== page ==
My Skin Centre

Squamous Cell Carcinoma

Squamous Cell Carcinoma is the second most common type of cancer in Australia. This cancer starts in the outer layers of the skin, and it is very slow growing. In 2016, there were over 2,500 skin cancer treatments each day.

What is Squamous Cell Carcinoma?

Squamous Cell Carcinoma is a type of skin cancer that develops in the outer layers of an individual’s skin or the epidermis. If a person’s skin cells start to grow at a rapid pace, or if they overgrow, Squamous Cell Carcinoma can develop. It can present in several ways such as a scaly red patch, an elevated growth with a depression in the middle, warts, or open sores. They may also crust over and bleed.

Common Areas for This Cancer to Develop

This type of skin cancer can be found all over a person’s body but it tends to be found more often in places that are more exposed to the sun on a regular basis.

  • Arms and Legs – In warmer weather, you usually expose your arms and legs to the sun to stay cool, and this gives the cancer a greater chance of developing.
  • Hands – A person’s hands are another common place for Squamous Cell Carcinoma to develop. Hands spend a lot of time exposed to UV rays.
  • Head and Neck- Your head is one of the most exposed places on your body. You can typically find Squamous Cell Carcinoma on the rims of people’s ears, their lips, on their face, or on their scalp if they have thinning hair. Finally, the neck is another common place to find this type of skin cancer.

Diagnosing Squamous Cell Carcinoma

If you have an irregular spot that is causing you to worry, it is best to make an appointment at My Skin Centre. They are located throughout Perth, and their staff is trained in diagnosing and treating skin cancers like Squamous Cell Carcinoma.

Once you make your appointment, one of the trained staff at My Skin Centre will look at the mole or spot that is causing you to worry and they’ll perform a Dermoscopy. This process will take around three minutes from start to finish, and it’ll allow the physician to see any colourless lesions that may be present under a microscopic lens. The physician at My Skin Centre may also perform a biopsy of your spot or mole. It may be a shave biopsy or a complete punch removal depending on the size and the severity of the area. This biopsy takes 10 to 15 minutes from start to finish, and there should only be minimal pain and healing time. This sample will be sent out to a pathology lab, and a staff member will contact you within 3 to 5 days. If it is cancerous, they’ll advise you of a treatment plan.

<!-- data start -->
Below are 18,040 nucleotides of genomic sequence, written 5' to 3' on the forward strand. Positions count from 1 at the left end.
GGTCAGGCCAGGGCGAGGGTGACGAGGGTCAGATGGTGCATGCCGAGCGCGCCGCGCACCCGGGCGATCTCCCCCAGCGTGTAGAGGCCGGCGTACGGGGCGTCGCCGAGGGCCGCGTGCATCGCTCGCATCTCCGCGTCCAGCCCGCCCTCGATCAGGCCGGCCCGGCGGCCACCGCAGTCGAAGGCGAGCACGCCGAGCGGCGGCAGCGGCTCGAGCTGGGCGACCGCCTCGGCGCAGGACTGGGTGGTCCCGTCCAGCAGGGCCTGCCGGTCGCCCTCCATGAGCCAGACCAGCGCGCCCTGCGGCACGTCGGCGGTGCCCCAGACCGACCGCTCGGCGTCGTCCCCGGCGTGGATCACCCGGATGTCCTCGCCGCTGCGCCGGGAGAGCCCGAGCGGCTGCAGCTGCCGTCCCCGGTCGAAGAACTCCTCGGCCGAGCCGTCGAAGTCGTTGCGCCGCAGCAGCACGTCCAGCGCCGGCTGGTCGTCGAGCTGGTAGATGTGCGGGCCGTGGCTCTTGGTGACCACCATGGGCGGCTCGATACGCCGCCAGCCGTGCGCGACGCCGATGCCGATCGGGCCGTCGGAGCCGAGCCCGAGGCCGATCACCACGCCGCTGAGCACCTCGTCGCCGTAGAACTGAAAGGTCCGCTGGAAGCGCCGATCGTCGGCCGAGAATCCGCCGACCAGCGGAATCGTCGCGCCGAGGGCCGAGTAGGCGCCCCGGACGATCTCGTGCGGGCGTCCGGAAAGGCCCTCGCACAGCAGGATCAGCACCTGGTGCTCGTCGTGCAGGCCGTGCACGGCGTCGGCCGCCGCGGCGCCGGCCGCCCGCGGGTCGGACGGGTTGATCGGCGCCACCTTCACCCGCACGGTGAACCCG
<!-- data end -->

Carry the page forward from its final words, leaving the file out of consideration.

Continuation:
Treating Squamous Cell Carcinoma

If the staff at My Skin Centre contact you and tell you that your mole or spot is Squamous Cell Carcinoma, they can start you on a treatment regimen that is tailored to you to get rid of the cancerous spot. It’ll most likely start with a new Dermoscopy exam every three months. This will allow the physicians to monitor your Squamous Cell Carcinoma’s growth and the aggression level. The staff can also perform:

  • Curettage and Cautery. During this procedure, the cancerous area will be scraped off of your skin, and any bleeding will be stopped by cauterizing the area.
  • Cryotherapy. This method works well for an individual who can’t have surgery. The physician at My Skin Centre will apply liquid nitrogen to the cancerous area. The liquid nitrogen will freeze and destroy the cancerous cells.
  • Excision. One of the most common treatments for this type of cancer is cutting out both the tumor and a small portion of healthy skin that surrounds it. Before anything happens, the physician will apply a local anesthetic; afterwards, the wound is closed with stitches.

The staff at My Skin Centre are fully qualified to perform a skin cancer screening if you have a spot that is bothering you. There are nine clinics conveniently placed throughout Perth and the South West, and you can call to book an appointment. The staff will be more than happy to set up a time that is convenient for you to get your screening and get you back to enjoying your life.

 

Skin Cancer Services

Skin Check

The Skin check appointment will approximately take 15 minutes and is a thorough check of your whole body.

Dermoscopy

Dermoscopy refers to the examination of the skin using skin surface microscopy, trained doctors are able to use this tool to identify and diagnose skin cancer such as Melanoma.

Biopsy

On the day of your skin check if we find anything suspicious we may take a biopsy to ensure that the lesion is cancerous before treatment commences.

Mole Removal

Mole removal is only performed when it is clinically essential, or at the request of the patient if it is for cosmetic purposes.